Brice Bai

HiveDesk Homepage UI Redesign

Summer 2019
Figma, Photoshop
Key Skills
UI, Conversion Optimization
The Team
HiveDesk Product Marketing Team

HiveDesk is a B2B SaaS product that tracks remote worker productivity by taking random automated screenshots of workers’ screens. It has a customer base in the hundreds and is managed by a small team in GlowTouch Technologies, a technology company based in Louisville, Kentucky. As a summer 2019 intern at GlowTouch, I had the opportunity to assist with the product marketing and management of HiveDesk. I was primarily responsible for implementing UI/UX design changes to their website.

HiveDesk has been stagnating in customer growth for over a year. How can we increase the number of product downloads? How can we encourage customers to try out the product?

The Solution

Use small and easy-to-implement UI/UX techniques that influence users to move beyond the homepage and to the free trial download page. Increase user conversions and free trial downloads using low effort but high impact design decisions.

+ Research

The need to increase CTR and alleviate user fears

The marketing team presented me with some data via Hotjar regarding the website's 1.7% CTR from homepage to free trial page as well as the number of users who scrolled all the way down the homepage funnel. Given such low rates, I was tasked to increase them through UI changes.

I was also provided websites (1, 2, 3) containing information on the challenges and fears from companies who hire remote workers. Looking through these sources, a few common pain types stood out to me:

I saw opportunities for the HiveDesk tool to resolve these pain points, so I wanted to design the homepage to target and convince the customer that HiveDesk could relieve their fears.

This is the old, original HiveDesk homepage:

I analyzed this version of the homepage and used various psychological and marketing techniques outlined by psychologist Nick Kolenda. A couple of factors immediately stuck out to me that could be changed:

Less is more—the overall amount of information on the page should be reduced to increase the user’s focus on the primary goal
Attention needs to be more easily directed to the call-to-action, especially at the top of the funnel

    Reduction to increase customer focus

    More emphasis on the call-to-action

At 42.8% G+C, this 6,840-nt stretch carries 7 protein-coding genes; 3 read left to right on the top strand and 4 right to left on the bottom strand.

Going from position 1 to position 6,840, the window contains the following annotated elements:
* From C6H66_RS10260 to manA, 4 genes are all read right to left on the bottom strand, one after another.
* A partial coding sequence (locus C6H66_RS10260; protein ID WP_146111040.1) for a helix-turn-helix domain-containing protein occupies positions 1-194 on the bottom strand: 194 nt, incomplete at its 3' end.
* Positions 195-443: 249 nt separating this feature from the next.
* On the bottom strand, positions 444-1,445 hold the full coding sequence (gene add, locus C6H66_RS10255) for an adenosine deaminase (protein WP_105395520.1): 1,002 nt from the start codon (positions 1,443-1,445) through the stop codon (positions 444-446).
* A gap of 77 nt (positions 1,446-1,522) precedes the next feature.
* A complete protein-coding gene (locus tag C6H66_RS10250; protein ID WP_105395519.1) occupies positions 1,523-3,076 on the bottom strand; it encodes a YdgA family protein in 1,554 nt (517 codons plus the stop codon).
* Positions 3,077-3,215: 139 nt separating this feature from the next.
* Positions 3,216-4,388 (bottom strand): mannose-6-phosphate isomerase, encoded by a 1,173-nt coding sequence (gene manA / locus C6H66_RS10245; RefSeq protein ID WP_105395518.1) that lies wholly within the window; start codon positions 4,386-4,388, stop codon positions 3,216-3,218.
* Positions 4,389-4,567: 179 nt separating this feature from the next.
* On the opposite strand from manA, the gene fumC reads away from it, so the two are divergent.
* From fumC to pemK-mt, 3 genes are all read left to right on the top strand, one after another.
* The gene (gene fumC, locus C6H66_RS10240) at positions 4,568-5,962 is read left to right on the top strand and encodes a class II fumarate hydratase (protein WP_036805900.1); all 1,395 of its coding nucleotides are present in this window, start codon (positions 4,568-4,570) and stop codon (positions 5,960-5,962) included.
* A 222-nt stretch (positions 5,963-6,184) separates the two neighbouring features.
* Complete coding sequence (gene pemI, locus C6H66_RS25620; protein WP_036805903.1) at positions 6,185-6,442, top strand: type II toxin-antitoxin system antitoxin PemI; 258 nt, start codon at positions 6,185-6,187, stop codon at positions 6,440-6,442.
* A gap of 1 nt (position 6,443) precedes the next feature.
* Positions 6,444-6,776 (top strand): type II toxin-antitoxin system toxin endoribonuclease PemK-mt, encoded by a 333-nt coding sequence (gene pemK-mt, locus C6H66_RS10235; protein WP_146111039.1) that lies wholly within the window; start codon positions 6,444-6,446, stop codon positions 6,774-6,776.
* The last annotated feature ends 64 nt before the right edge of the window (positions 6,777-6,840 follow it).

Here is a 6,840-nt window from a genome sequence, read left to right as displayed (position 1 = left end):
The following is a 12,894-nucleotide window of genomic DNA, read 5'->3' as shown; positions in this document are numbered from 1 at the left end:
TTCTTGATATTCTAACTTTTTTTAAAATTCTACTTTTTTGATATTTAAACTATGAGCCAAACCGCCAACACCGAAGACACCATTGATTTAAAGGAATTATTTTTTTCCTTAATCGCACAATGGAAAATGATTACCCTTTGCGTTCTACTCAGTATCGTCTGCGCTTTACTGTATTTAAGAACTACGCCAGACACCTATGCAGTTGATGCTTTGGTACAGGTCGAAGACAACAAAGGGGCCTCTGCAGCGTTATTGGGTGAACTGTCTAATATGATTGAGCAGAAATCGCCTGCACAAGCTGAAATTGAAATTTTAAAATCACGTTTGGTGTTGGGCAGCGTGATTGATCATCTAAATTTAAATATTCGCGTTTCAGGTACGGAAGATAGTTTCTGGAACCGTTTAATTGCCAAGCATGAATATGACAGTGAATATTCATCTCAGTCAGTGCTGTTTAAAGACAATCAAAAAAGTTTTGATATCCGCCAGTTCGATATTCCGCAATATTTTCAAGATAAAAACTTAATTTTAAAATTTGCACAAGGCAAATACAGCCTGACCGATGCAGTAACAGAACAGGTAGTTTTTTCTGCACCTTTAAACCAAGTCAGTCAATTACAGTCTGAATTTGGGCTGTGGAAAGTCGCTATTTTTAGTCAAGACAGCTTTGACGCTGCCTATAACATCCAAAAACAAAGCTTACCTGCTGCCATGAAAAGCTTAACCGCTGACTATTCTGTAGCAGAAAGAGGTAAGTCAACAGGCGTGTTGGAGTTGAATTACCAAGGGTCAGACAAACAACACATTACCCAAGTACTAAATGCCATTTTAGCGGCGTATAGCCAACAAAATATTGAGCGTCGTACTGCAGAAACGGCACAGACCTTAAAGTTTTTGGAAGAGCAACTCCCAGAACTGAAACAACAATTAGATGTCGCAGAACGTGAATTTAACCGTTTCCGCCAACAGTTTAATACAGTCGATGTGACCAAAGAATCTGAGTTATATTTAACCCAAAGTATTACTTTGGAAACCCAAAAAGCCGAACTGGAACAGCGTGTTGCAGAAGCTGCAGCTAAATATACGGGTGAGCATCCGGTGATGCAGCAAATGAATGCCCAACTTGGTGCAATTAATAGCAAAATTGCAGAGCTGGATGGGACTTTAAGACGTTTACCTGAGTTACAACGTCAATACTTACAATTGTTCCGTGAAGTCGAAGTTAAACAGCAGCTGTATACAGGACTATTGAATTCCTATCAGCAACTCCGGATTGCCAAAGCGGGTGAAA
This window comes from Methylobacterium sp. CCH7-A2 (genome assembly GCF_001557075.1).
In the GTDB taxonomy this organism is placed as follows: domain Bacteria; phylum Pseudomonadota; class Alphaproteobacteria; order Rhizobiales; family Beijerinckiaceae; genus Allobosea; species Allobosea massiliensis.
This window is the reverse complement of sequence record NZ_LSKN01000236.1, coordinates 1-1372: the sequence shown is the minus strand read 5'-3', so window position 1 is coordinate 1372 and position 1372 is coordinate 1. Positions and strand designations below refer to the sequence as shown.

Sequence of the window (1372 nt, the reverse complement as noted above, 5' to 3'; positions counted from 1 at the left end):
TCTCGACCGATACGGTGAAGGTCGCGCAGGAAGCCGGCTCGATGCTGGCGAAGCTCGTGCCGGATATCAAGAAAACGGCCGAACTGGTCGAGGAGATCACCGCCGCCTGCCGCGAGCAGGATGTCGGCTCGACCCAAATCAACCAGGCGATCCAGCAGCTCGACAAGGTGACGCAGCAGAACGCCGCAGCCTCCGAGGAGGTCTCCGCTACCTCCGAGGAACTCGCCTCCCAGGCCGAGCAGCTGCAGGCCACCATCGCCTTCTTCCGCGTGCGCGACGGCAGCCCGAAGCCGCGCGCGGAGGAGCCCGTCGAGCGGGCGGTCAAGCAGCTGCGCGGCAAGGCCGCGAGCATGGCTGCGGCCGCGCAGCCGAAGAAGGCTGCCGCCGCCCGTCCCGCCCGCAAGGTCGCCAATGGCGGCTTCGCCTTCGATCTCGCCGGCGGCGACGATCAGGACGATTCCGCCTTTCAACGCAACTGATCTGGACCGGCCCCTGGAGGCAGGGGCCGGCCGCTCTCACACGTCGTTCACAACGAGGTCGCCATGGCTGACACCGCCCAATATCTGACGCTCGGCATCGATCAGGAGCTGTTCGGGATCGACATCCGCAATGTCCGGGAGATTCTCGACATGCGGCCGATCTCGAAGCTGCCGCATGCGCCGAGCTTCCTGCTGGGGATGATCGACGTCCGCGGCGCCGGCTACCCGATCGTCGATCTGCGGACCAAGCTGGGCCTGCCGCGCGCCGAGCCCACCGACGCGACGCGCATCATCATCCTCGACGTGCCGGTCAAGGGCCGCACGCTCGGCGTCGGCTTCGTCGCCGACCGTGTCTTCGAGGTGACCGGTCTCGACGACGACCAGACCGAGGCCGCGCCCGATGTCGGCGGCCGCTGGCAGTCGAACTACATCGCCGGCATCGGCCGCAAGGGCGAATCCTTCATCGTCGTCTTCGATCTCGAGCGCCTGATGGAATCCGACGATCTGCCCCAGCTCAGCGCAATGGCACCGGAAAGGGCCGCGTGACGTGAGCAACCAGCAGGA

Relieve the fears of the target customers

+ Prototyping

Since the marketing and development teams mainly wanted to incorporate small, low-effort UI changes to the homepage, my redesign was not fully implemented by the end of my time at GlowTouch. The compromise was that my design decisions such as the reduction of links in the top navigation bar, the repeating of the CTA button at the top of the page, and the removal of the extraneous blocks of descriptive text were made. I described conducting these design decisions to the marketing and development teams, and they were successfully adjusted.

As a result, the CTR from homepage to free-trial-page increased from 1.7% to 2.1%–approximately, a 24% increase.


Small changes can lead to big impact.

Redesigning the homepage showed me how just a few simple changes could be the deciding factor in whether a user chooses to try out a product or not. If the user cannot be properly convinced to use the product, it will struggle to gain more users.


In the future, I would like to conduct more user testing. One thing I would like to A/B test is the opening headline and header image that the user first sees upon homepage arrival. The original homepage had a headline that described what the product itself was and had a header image of the product’s dashboard pages in the background. I intentionally chose a headline that focused on the target user’s expected desires and chose a header image that would direct attention to the CTA button. Gathering data on whether these changes actually increased conversion rates would provide stronger support for their implementation.

Another design decision I would like to consider is including more highlights or descriptions of the product features. The team I was working on mainly wanted to use testimonials to build credibility and relieve customer fears, which is why I focused on including blocks with this information, but I would also want to test if including a block highlighting a feature or two would encourage users to continue down the landing page funnel.

Finally, I would consider experimenting with the color palette more in order to create more accessible design. I would consider using a contrasting color against the orange and see if it meets accessibility standard.

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